Dog walking cost $10 ­– $35 per walk
Doggy daycare cost $20 – $25 per half day
$30 – $50 per full day
Dog boarding cost $25 – $85 per night
Pet sitting cost $10 – $35 per visit
$30 – $100 per day

If you rent an apartment or house, your landlord may require you to pay a pet deposit of $200 to $500. Some landlords charge an additional $10 to $50 per month for "pet rent" instead of a deposit.

End of life care

When your dog is suffering and you make the difficult decision that it's time to let them go, there are other costs to consider. Dog euthanasia costs $150 to $400+ at a vet's office or $320 to $700 for in-home euthanasia, including cremation.

If your pet passes away at home, the cost of dog cremation alone is $40 to $450, depending on if you opt for private or communal cremation. An urn or box to hold your beloved pet's ashes costs $50 to $350.

Get free estimates from vets near you.

What affects the cost of owning a dog?

The following factors impact the monthly and lifetime costs of owning a dog:

  • Dog size: Larger dogs eat more food and require higher doses of preventative treatments for fleas, ticks, and heartworms, resulting in higher costs.

  • Dog breed: Some breeds are more prone to health issues, resulting in higher vet costs and potentially costly surgery or treatment.

  • Your lifestyle: Your costs will depend on how much you handle yourself instead of paying a professional dog walker, taking the dog to a groomer, or taking your dog to doggy daycare while you're at work. These services provide convenience but at a cost.

  • Additional costs: Optional services like dog training and pet insurance add to your costs but can save you money in the long run. A well-trained dog is less likely to destroy pillows, furniture, shoes, and other items around the house.

  • Unexpected costs: You may find yourself paying for home repairs if the dog ruins walls, doors, or carpeting.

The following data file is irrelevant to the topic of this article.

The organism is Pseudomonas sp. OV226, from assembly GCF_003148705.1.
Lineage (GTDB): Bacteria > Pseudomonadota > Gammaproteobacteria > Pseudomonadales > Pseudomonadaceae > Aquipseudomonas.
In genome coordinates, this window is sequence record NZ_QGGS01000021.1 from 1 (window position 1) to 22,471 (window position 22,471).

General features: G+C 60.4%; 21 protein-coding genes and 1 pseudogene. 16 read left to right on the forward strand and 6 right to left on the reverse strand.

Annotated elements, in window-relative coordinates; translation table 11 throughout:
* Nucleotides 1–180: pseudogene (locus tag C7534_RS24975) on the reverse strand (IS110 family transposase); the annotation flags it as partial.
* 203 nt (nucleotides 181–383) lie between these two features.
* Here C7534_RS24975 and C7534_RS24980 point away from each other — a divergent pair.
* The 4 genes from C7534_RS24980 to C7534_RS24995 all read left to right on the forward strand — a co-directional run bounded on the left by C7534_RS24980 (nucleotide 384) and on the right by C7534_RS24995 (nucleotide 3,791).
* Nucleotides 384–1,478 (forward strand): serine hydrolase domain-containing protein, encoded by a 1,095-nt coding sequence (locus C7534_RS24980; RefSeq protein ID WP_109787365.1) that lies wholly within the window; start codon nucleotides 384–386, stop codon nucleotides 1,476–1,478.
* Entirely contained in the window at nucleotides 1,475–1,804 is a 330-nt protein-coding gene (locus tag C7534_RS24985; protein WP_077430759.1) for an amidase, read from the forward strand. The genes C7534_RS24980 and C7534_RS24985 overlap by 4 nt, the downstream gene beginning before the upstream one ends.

A happy Golden Retriever dog leaning out a car window
A happy Golden Retriever dog leaning out a car window

Should I get a dog?

Whether or not you should get a dog depends on your lifestyle, schedule, home environment, and budget. A dog is a significant investment in time, money, and love. You'll need to devote time every day to caring for your dog over its lifetime, which can reach 15+ years depending on the breed.

Ask yourself these questions before bringing a dog home:

  • How will a dog fit into your current lifestyle?

  • How much time can you devote to a dog?

  • Can you afford the ongoing costs of owning a dog?

  • Can you afford the extra cost if your dog needs emergency surgery or treatment?

  • Which breed of dog is best suited for your home, family, and lifestyle?

  • How often do you travel, and who will care for the dog while you're away?

  • How important is having a perfectly clean house to you?

  • How will you train your dog?

What type of dog should I get?

Most importantly, choose a dog suited for your current lifestyle, not just based on how it looks or whether the breed is trendy right now. Keep these details in mind:

  • Puppies typically require more frequent care than adult dogs and they come with extra upfront costs for vaccinations and spaying or neutering.

  • High-energy breeds require much more activity, while other breeds are more laid back.

  • Large breed dogs not only take up more space but require more food, higher-dose preventative meds that cost more, and a larger bed and crate.

  • If you live in an apartment or your home is part of an HOA, there may be restrictions on the breeds allowed.

FAQs about owning a dog

Do you need a license to own a dog?

Most cities and states require you to get your dog licensed within 30 to 90 days of adoption or purchase, and you must renew the license every year. Check your local regulations for specific details.

What are the biggest expenses of owning a dog?

Dog food and veterinary care are typically the biggest expenses of owning a dog. However, costs depend greatly on your lifestyle and the dog's breed. Doggy daycare costs can add up if your dog spends every weekday there. Prevention treatments for fleas, ticks, and heartworms can also be expensive, especially for large dogs.